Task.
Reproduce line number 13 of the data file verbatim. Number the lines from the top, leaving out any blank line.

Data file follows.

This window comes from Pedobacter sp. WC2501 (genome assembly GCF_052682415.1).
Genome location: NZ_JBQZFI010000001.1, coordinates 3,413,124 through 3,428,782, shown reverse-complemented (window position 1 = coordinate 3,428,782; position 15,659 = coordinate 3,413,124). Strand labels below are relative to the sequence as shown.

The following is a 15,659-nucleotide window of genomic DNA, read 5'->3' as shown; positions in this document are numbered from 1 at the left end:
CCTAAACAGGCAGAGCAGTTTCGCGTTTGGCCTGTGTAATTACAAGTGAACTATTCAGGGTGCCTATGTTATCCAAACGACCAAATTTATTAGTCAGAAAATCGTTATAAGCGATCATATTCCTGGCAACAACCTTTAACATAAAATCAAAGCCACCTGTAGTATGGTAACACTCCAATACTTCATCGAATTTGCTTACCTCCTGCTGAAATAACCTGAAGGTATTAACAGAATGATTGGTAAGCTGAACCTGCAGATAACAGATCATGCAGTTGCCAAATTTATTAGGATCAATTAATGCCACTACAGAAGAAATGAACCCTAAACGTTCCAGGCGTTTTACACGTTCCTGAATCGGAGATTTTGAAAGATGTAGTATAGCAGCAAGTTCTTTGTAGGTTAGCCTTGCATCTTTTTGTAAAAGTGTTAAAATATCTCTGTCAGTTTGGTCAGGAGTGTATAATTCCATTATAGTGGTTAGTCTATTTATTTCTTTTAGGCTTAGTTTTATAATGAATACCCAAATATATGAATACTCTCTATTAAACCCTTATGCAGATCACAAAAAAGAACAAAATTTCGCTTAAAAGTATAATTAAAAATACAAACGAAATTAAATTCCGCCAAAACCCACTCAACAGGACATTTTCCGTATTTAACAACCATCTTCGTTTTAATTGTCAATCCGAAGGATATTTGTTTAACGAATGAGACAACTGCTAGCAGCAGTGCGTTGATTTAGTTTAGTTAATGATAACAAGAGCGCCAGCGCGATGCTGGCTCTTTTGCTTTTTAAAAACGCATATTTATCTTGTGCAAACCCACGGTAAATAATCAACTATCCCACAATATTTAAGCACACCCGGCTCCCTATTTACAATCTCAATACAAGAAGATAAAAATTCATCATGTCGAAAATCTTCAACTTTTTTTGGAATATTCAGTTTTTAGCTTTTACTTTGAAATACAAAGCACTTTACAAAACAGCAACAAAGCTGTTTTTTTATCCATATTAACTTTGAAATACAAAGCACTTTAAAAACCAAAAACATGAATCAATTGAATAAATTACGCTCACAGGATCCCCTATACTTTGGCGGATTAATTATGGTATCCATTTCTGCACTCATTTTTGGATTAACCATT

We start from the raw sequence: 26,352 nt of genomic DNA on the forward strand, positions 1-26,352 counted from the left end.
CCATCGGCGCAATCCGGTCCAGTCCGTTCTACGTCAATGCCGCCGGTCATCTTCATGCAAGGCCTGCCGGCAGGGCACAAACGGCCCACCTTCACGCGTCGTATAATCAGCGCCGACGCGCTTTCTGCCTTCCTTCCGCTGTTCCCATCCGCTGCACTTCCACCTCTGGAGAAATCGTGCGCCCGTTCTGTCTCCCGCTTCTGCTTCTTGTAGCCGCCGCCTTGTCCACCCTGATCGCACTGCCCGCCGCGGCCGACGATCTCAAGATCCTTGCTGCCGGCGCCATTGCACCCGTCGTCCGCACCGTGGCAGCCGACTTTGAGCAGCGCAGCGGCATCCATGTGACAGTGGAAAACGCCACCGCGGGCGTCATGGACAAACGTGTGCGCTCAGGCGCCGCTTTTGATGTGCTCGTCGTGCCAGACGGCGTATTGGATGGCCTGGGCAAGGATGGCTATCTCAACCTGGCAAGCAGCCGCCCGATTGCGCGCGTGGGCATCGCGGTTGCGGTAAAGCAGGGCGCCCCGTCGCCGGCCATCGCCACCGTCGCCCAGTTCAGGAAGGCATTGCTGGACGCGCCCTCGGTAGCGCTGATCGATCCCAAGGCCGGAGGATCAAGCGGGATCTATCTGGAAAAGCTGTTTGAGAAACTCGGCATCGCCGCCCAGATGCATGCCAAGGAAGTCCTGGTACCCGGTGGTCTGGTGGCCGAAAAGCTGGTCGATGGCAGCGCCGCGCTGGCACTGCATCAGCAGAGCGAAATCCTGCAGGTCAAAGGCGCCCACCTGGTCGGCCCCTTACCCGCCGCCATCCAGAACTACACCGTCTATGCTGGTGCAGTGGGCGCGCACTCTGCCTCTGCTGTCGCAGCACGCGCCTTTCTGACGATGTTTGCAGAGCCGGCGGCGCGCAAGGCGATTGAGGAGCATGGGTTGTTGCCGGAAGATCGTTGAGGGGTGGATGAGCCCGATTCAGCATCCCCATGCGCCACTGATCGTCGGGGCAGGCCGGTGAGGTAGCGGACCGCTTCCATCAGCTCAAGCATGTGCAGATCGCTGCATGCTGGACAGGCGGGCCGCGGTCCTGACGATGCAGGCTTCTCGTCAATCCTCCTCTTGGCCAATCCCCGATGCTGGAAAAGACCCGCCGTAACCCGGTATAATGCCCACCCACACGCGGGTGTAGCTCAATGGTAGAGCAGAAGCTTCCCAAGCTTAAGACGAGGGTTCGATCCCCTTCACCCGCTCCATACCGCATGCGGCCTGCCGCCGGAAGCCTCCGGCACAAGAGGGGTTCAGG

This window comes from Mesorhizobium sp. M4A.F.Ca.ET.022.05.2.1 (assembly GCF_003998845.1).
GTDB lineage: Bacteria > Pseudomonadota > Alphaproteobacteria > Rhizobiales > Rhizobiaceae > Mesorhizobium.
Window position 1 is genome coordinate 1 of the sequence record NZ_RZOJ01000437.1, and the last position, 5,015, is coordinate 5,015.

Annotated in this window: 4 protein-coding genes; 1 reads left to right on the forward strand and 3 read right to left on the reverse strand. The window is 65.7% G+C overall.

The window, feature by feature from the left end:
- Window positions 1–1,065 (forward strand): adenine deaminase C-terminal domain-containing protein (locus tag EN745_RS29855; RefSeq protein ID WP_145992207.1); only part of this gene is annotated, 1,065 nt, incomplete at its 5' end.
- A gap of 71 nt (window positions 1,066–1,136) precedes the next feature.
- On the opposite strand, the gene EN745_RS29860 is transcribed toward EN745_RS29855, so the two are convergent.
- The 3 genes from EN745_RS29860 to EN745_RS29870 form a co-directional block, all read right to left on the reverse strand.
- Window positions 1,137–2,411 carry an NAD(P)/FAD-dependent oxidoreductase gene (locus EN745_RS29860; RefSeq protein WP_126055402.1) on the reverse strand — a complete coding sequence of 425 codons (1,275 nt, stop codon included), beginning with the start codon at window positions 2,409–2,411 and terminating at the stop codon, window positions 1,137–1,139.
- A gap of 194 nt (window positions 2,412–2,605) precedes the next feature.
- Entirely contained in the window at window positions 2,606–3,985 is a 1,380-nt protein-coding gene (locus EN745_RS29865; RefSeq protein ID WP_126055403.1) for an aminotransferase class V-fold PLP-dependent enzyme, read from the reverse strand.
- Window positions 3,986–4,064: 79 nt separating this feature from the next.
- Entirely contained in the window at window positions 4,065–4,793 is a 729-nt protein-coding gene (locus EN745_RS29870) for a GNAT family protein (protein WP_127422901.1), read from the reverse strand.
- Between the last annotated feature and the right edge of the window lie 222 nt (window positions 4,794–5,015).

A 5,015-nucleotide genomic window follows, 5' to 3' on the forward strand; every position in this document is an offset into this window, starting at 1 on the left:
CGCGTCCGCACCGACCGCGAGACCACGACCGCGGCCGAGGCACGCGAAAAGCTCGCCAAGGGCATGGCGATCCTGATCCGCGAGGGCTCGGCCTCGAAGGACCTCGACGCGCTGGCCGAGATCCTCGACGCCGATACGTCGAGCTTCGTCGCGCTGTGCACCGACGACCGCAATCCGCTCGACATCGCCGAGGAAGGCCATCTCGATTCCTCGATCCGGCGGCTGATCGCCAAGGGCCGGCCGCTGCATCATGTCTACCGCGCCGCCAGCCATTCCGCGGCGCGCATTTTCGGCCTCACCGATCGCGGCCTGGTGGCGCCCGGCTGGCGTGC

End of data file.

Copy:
- A gap of 71 nt (window positions 1,066–1,136) precedes the next feature.